UN's children's agency UNICEF said Monday on World Water Day, that more than 155 million people, or 39 percent of the population in West and Central Africa, do not have access to potable water.
This region has the lowest coverage of potable water in the world, housing 18 percent of the world's population with no access to drinking water.
"Five years to the 2015 deadline for the achievement of the Millennium Development Goals (MDG), the water and sanitation situation in West and Central Africa remains a major concern," UNICEF said in a statement.
According to the organization only eight of 24 countries in the region are on track to meet water target goals -- Benin, Burkina Faso, Cameroon, Cap Verde, Gabon, Ghana, Guinea et Mali).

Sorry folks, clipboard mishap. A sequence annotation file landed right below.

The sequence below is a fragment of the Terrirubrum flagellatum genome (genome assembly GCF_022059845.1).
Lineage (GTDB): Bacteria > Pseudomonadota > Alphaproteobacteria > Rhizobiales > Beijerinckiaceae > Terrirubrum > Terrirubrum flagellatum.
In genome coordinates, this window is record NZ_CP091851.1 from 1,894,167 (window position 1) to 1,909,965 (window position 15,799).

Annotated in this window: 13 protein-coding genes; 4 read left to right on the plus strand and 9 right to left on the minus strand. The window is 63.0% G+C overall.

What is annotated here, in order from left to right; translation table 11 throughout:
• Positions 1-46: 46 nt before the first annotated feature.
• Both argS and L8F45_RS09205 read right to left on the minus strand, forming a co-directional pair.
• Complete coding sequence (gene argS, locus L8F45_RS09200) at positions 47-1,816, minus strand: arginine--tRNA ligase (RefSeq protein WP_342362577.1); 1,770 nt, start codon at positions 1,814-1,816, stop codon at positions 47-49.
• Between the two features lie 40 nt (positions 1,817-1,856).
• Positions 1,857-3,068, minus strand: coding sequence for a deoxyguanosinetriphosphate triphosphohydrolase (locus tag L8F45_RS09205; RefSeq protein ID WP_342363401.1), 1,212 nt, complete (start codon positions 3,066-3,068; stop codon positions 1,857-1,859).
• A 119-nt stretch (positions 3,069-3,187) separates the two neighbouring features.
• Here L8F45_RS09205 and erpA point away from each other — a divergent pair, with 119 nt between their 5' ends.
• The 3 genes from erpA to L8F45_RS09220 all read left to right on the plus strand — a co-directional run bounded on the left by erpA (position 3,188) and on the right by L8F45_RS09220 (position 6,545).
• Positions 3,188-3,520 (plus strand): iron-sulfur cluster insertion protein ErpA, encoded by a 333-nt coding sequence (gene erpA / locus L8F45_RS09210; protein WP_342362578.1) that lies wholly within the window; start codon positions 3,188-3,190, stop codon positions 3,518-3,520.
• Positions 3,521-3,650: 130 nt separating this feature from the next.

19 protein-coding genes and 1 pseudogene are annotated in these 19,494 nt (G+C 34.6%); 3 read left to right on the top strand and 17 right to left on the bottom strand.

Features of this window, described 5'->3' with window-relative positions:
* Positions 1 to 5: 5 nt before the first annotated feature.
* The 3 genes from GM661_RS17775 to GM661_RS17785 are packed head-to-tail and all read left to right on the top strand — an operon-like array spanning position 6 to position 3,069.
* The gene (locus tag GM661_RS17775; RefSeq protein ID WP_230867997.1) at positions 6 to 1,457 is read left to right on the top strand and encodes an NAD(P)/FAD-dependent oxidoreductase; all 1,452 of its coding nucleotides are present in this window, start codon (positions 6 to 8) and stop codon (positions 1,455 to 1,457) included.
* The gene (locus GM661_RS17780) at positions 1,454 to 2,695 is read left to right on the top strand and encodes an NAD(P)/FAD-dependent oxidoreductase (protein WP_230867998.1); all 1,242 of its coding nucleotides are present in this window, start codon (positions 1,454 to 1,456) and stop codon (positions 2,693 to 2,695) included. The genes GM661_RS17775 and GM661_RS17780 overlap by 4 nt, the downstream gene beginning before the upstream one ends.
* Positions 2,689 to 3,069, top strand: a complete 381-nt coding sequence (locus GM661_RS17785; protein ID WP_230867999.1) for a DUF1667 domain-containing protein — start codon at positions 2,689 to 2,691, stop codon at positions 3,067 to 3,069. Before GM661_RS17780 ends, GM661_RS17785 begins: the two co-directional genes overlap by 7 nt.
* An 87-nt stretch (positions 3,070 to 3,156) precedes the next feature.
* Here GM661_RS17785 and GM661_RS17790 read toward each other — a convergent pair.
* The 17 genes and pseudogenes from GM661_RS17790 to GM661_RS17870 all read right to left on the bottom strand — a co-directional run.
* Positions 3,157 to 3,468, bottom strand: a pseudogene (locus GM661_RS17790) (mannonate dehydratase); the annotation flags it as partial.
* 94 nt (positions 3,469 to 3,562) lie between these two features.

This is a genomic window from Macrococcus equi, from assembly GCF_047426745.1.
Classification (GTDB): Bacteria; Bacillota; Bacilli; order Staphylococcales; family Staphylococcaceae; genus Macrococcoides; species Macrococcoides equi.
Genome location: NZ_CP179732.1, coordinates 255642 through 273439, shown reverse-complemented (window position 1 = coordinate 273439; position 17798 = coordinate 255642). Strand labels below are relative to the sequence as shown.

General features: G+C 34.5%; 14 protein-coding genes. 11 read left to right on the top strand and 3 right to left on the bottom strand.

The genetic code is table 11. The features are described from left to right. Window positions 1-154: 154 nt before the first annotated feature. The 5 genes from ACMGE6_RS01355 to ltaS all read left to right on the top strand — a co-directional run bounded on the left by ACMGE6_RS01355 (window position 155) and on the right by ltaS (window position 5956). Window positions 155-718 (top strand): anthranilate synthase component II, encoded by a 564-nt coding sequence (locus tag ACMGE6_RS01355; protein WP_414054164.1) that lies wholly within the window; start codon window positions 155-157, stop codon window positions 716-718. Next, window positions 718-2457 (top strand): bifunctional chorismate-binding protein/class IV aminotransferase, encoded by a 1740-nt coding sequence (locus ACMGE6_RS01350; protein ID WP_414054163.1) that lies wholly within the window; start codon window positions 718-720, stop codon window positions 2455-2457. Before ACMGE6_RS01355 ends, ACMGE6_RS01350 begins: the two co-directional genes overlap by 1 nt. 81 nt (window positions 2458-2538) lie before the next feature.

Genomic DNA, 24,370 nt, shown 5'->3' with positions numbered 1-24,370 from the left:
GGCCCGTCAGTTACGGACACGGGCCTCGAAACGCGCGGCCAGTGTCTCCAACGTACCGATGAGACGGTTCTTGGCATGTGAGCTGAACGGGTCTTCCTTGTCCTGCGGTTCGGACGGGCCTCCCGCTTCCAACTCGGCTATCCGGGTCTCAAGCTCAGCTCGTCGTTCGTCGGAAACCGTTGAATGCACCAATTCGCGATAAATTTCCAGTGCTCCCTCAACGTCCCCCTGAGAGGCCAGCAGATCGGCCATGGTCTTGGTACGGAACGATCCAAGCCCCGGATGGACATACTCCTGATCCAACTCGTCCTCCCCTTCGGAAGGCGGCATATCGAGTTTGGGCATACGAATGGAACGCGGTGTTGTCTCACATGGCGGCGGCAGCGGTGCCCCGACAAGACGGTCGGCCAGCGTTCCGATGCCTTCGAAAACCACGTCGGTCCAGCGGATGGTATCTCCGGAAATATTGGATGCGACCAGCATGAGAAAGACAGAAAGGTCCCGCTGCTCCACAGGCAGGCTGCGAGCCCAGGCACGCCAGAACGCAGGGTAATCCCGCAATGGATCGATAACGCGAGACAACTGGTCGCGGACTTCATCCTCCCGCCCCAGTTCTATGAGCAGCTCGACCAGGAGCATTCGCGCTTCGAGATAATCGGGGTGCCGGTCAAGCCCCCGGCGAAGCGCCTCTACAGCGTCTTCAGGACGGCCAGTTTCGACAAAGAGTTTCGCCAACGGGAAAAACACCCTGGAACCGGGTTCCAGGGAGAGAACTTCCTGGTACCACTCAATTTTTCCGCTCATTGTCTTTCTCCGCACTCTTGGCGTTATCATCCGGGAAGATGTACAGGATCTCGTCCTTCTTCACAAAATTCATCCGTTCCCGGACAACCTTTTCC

"The total number of people in the region without access to improved drinking-water sources actually increased over the 1990-2008 period from 126 million people to 155 million."
This means that despite an improvement in coverage from 49 percent in 1990 to 61 percent in 2008 -- countries needed to reach 75 percent by 2015.
"More than 155 million people (39 percent) were without access to improved drinking-water sources in 2008 and the small pace of increase failed to keep pace with the expanding population in the region," read the statement.
Six countries have less than 50 percent drinking water coverage: Chad, Democratic Republic of the Congo, Equatorial Guinea, Niger, Mauritania and Sierra Leone.
Also of concern is the fact that 291 million people in West and Central Africa have access to no sanitation at all - in the region with the highest under-five mortality rate of all developing regions at 169 child deaths per 1,000 live births.